Thursday, October 20, 2016

The Stendhal Syndrome

The Stendhal Syndrome is not one of Argento's stronger movies, but it's a movie that is packed with interesting parts. I believe that may be the best way to approach this film - viewing it as a film of parts and halves.

According to the WIKI:
Stendhal syndrome, Stendhal's syndrome, hyperkulturemia, or Florence syndrome is a psychosomatic disorder that causes rapid heartbeat, dizziness, fainting, confusion and even hallucinations when an individual is exposed to an experience of great personal significance, particularly viewing art.

The spoiler free review is simple.

Dario's daughter, Asia Argento, plays Det. Anna Manni. When we meet her, she's rather frantically exploring a museum and we're not sure what she's doing there. She strolls through, viewing the paintings and artworks with a sort of crazy desperation. She collapses after seeing artwork come to overwhelming life before her. As she starts to come to her senses, we find out that she's a detective on the trail of a serial rapist/murderer. Unfortunately, it seems she's the object of his obsessions - a pet project. She catches up with him, but he gets the upper hand and has his way with her violently. And so begins their odd, destructive, violent, and horrifying relationship.

I won't say much more to avoid spoilers.

Hitchcock had to be the influence for this film - there is a Hitchcock vibe throughout the film in the introduction of characters, pace, lighting and framing, and plot development. It's very interesting to compare this to something like Vertigo which is another film of halves. There are Brian De Palma aspects to the film as well, especially in the lighting and the use of shadows. Of course, Dario Argento is no stranger to fantastic lighting - I would never say that he was just copying other directors. Not at all.

The Stendhal effects in the film are rather wild. Artwork slowly slips into life with sounds and vibrancy, then eventually Det. Manni actually interacts with the artwork and is able to move inside the art itself. There are some stunning scenes in this film.

Asia is adorable as always and manages to stretch a bit as an actress here. She really gives her all and runs a full range of emotion from whimpering, helpless damsel to aggressive wildcat.  I thought she did a grand job working with the acting tools at her disposal.

Thomas Kretschmann plays a wondrous horror as the rapist. He went on to play Dracula in Argento's Dracula 3D...which I actually kinda liked, though everyone HATED it! hehehe  My expectations were subterranean. He's a monster in Stendhal as well - an evil creature. Marco Leonardi is also in this, though his acting and the role is a major step down from CINEMA PARADISO, I have to say.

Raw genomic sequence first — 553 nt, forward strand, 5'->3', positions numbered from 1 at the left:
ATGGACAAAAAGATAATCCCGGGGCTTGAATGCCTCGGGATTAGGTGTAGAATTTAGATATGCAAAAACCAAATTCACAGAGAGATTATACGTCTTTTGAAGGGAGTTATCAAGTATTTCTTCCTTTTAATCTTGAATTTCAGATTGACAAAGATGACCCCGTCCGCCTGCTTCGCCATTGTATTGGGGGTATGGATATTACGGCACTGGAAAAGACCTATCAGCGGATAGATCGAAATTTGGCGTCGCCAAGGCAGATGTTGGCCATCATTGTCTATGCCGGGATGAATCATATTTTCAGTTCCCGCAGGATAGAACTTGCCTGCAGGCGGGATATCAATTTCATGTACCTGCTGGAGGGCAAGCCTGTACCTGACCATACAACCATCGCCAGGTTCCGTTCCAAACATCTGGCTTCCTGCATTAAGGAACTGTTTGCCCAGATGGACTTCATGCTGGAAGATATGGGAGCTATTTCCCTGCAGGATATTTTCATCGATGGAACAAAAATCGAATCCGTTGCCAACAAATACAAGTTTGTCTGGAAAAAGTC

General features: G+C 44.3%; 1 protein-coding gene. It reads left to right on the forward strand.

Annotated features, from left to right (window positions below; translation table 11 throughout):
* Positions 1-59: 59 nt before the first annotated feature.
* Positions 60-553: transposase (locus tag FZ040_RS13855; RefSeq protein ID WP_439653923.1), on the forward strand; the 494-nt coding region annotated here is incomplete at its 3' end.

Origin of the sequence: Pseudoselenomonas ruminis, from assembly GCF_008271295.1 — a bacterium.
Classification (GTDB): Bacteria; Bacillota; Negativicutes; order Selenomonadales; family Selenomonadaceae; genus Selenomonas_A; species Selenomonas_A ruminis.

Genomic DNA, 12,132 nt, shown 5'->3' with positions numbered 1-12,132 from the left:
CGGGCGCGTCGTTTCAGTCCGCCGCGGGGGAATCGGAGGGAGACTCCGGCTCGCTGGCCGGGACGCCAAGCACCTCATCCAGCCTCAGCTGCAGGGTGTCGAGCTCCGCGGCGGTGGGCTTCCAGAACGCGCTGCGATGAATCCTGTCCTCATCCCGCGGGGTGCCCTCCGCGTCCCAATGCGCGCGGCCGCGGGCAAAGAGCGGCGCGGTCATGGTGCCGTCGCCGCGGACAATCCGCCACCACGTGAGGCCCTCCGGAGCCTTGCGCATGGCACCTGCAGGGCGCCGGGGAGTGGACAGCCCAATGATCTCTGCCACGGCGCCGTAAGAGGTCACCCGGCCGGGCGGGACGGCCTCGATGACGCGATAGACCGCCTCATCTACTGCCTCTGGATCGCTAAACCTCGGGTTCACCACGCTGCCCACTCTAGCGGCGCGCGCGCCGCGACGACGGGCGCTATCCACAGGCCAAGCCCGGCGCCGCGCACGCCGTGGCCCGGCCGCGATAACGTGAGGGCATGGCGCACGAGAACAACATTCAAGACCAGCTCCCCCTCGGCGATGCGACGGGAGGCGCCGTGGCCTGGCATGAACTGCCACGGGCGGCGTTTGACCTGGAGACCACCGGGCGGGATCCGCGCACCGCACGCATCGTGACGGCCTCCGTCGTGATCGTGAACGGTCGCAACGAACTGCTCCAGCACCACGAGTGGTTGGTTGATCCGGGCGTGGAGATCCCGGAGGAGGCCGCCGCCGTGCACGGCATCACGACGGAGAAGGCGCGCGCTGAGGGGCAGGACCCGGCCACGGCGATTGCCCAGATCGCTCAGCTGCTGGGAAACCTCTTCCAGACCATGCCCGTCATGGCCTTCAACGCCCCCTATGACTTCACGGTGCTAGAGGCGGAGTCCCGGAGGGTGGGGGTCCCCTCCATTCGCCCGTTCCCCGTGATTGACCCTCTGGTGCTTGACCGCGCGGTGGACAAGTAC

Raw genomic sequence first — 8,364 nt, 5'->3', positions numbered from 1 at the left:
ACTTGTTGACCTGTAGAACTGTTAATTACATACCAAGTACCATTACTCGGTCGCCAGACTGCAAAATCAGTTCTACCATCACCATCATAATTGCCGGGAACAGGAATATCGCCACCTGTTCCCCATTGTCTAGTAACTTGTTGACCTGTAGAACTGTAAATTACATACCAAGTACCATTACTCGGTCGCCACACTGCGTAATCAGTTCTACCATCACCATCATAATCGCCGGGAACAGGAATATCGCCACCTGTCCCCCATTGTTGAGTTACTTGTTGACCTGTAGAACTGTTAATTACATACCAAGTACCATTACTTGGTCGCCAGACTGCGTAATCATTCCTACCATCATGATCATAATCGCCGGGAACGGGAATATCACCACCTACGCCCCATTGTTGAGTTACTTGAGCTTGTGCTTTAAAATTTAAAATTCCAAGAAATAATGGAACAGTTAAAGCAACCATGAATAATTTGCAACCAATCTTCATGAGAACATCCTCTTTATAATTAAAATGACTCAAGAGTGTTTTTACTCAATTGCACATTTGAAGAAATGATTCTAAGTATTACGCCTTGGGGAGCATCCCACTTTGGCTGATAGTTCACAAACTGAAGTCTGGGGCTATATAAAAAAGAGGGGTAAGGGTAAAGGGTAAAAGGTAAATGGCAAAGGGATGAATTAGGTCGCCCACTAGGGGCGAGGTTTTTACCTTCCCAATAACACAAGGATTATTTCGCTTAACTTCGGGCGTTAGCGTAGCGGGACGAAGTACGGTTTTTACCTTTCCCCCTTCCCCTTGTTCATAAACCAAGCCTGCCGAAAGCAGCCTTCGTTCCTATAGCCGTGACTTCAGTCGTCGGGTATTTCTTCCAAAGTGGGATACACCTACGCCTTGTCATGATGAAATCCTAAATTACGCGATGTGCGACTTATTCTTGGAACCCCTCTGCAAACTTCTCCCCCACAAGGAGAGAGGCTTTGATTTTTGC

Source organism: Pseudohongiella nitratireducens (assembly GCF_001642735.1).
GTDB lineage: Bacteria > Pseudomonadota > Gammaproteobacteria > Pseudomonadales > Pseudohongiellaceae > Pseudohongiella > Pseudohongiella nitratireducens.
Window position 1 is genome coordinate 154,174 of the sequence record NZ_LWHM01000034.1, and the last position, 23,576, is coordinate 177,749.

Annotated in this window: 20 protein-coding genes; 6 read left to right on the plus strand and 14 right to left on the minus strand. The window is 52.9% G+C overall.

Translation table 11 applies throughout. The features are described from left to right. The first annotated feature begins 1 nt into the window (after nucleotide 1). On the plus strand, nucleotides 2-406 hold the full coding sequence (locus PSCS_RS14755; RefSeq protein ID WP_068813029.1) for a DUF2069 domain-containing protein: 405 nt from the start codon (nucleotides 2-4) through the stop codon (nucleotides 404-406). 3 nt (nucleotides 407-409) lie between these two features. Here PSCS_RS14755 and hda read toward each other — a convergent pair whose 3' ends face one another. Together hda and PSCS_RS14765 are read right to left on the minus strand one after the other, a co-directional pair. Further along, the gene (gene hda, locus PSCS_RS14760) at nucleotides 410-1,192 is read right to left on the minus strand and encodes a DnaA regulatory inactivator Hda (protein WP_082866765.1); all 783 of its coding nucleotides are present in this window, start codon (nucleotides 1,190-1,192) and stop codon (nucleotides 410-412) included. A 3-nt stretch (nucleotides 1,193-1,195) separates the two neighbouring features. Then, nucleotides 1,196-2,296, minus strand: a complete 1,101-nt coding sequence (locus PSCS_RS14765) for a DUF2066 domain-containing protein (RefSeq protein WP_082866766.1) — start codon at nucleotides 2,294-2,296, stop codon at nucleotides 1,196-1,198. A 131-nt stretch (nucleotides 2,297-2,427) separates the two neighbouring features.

Now, I watched this as part of my GIALLO OCTOBER fest - now to be referred to as...wait for it....


However, this really doesn't fit into my definition of classic giallo or even horror to be honest. More like "giallo light"or classic thriller. However there are still giallo-like elements at play here. And, the film is very heavy on some major dramatic elements as well.

The subject matter is rough, for sure. Very hard to watch. Brutal acts of violent rape are portrayed, albeit as tastefully as they could possibly be. I'm not even sure there is any nudity in the film. There are several non-sexual acts of violence as well, but unlike other Argento films like DEEP RED, they are not overplayed and could possibly be counted on one hand, really. Another interesting aspect of the film.

The film is long. Too long. It could have easily told the same story with a tight 90 to 100 minute running time. At roughly 2 hours in length, it's easily split into two stories. However, the time isn't completely wasted. Argento looked like he was trying to create something beyond what he had before artistically and it shows. It's visually interesting throughout and packed with visual and audio style choices that add to the overall "edge of sanity"feel of the film.

It was obvious to me that Dario Argento was trying to make a statement with the film. The last few scenes of the film really hit home for me and helped to erase any lingering feelings of the film's running time being too long or the story being thin in parts out of my mind - it's a powerful wrap up for a story that was surprisingly deep and effective.

Other Argento films should be watched before this, but The Stendhal Syndrome should definitely be part of any Argento fan's viewing list. Check it!

A great soundtrack as well! (below)

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